The Amazon Milk Frog (Trachycephalus resinifictrix) is an arboreal amphibian in the Hylidae family. It is also called the Mission Golden-Eyed Tree Frog or the Blue Milk Frog.
The Amazon Milk Frog is light-grey with brown or black bands. As it ages, it develops bumpy skin. It looks like milk has been spilled on it, but the name actually refers to the milky fluid that it excretes when it is stressed. It has large toe pads to cling to branches of trees.
It grows to 6-10 centimetres (2-4 inches) in length.
The Amazon Milk Frog is native to the Amazon rain forest in South America, in countries such as Colombia, Bolivia, Brazil, Ecuador, Peru, and Venezuela.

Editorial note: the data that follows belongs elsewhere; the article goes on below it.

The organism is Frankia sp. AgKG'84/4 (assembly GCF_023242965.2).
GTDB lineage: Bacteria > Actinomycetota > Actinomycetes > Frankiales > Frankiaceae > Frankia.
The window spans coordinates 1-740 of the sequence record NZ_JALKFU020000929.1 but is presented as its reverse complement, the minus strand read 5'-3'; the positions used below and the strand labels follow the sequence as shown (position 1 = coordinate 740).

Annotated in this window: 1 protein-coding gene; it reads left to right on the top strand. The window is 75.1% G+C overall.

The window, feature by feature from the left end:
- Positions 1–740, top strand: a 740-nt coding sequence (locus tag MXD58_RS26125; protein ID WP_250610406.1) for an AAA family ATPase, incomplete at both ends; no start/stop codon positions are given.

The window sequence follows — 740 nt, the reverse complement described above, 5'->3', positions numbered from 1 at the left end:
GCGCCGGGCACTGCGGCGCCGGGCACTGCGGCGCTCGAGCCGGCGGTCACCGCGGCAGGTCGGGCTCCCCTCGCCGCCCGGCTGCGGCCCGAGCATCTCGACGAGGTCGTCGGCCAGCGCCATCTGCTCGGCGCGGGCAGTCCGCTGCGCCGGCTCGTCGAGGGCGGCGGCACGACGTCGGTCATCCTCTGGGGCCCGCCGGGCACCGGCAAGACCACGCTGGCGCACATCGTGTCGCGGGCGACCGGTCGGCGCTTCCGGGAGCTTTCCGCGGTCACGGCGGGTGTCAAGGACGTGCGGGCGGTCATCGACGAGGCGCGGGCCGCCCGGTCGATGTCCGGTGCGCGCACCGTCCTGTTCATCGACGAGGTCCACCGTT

It likes areas with high humidity and high rainfall. It is arboreal, living in trees, and it rarely comes to the ground.
It is nocturnal, active mainly at night. It eats insects, spiders, and small amphibians.
The female lays up to 2,000 eggs, which hatch after one day. The eggs hatch into tadpoles, which undergo metamorphosis, which means that they change from tadpoles into frogs. They lose the tail and grow legs. They also lose their gills (to breathe underwater) and grow lungs (to breathe air on land).
The Amazon Milk Frog lives, on average, for 25 years in the wild.
[Location of photographs: Paris Jardin du Plantes Zoo, France]
Photographer: Martina Nicolls
Martina Nicolls: SIMILAR BUT DIFFERENT IN THE ANIMAL KINGDOM